Full-size SUVs may face tough sledding because of increasing gas prices, but folks who need the ability to haul up to eight people or tow up to 9,100 pounds won't be satisfied with anything less.
"Full-size SUV buyers are, perhaps, the most demanding customers of all," said Cisco Codina, Ford group vice president for marketing, sales and service. "They want uncompromised capability and unquestioned toughness, along with interior flexibility and refinement. The new Expedition has been designed with unique customer appeal that makes it stand out in a competitive market."
The Expedition is available in rear-wheel or four-wheel drive and in regular or long-wheelbase models. The regular model has a 119-inch wheelbase, while the long-wheelbase model fills the void left by the discontinued Excursion.
Expedition base prices start at $29,995 for a two-wheel-drive XLT and top out at $40,745 for a four-wheel-drive Limited like the one I drove from Ford's press fleet.
The Expedition bears a strong resemblance to the F-series pickup, but a body-colored grille and front fascia give it a softer look. The long-wheelbase EL has new second-row doors that are designed to ease access to the second and third seats.
The new frame is 10 percent stiffer, in part because of tube-through-tube construction, which contributes to the overall solid feeling. The independent rear suspension gives a smooth ride and carlike road holding. The optional air suspension adds one more layer of comfort. The brakes, with standard anti-lock, are larger than those of the previous Expedition.
I drove the test vehicle on a 250-mile road trip with four people aboard and took five people to dinner. The back seat is wide enough to sit three across comfortably, and the third seat is surprisingly spacious.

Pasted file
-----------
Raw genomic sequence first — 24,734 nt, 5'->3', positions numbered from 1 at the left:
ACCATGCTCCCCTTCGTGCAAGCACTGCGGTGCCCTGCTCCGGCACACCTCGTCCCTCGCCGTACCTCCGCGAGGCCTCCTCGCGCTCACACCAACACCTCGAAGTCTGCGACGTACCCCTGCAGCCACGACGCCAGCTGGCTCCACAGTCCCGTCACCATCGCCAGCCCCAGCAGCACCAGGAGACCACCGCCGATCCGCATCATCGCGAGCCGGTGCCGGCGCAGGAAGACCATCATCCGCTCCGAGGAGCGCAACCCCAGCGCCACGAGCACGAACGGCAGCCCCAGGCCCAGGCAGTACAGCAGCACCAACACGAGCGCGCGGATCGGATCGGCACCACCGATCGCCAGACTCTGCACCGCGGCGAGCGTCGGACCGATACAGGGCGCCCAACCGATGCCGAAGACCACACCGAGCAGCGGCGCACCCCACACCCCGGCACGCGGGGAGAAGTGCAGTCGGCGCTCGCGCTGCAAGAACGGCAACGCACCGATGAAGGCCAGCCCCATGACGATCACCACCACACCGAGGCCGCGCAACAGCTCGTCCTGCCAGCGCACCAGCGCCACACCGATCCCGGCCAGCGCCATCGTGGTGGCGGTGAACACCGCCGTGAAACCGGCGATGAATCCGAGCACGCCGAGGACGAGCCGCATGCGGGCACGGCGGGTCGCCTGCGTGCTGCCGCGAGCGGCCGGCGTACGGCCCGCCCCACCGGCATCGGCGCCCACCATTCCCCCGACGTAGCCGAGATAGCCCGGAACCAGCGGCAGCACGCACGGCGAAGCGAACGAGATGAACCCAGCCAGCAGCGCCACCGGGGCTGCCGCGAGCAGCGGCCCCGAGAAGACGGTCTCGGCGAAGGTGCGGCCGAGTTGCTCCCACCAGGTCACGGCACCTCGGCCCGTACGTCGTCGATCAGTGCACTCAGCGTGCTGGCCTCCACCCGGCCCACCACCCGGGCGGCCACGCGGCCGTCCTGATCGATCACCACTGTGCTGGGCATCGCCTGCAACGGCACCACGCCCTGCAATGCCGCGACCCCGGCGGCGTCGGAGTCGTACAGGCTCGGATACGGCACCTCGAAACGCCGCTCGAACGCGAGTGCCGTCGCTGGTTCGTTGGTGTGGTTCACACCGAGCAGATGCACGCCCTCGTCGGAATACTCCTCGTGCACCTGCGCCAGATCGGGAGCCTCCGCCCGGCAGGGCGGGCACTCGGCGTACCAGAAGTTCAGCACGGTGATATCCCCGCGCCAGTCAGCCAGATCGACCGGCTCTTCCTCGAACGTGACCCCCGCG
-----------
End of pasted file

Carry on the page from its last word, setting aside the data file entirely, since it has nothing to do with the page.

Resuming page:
On the road, the Expedition was extremely comfortable. The lack of wind and road noise was impressive. The cabin of the Limited has leather seats and woodgrain trim. The front bucket seats are different from those in the F-series pickups, and they have large bolsters and soft cushions. The driver's seat has more travel to accommodate tall drivers. The test vehicle was equipped with the convenience package that included power adjustable pedals, reverse parking sensors and power rear quarter windows. Heated and cooled seats are standard on the Limited.
The test car had a three-zone climate control system that enabled each front-seat passenger and the rear-seat passengers to set and control their own temperature.
The console-mounted shift lever has a wood finish that matches the steering wheel, door panels and console.
Entertainment options include a rear-seat DVD system, satellite radio, in-dash six-CD changer and a jack for iPods. The revised navigation system has a 6.5-inch touch screen and voice activation.
The second-row seat is split 40/20/40, and the center section slides forward up to 11 inches to make it easier for front-seat passengers to reach a youngster in a child safety seat. Captain's chairs are also offered as a second-row option. Creating a flat load floor is easy because the second seats fold into the floor. The power-folding third-row seat and the power tailgate were handy.
Both the Expedition and Expedition EL are powered by Ford's 5.4-liter, 300-horsepower V-8 with a six-speed automatic transmission. This single-overhead-cam engine has three valves per cylinder and 365 pound-feet of torque. Maximum towing capacity is 9,100 pounds. Noise and vibration from the engine have been isolated, and the powerplant feels as smooth as an electric motor.
I averaged 18 miles per gallon on mostly highway driving.
Eighteen-inch wheels are standard on the Limited, but the test vehicle was equipped with the optional 20-inchers.
In addition to anti-lock brakes, safety equipment includes vehicle stability control with rollover sensors and side-curtain airbags that cover all three rows of seats.
The test vehicle's base price was $40,745. Options included a sunroof, power adjustable pedals, trailer towing package, navigation system, satellite radio, power liftgate, 20-inch wheels and air suspension. The sticker price was $46,995.
Three years or 36,000 miles.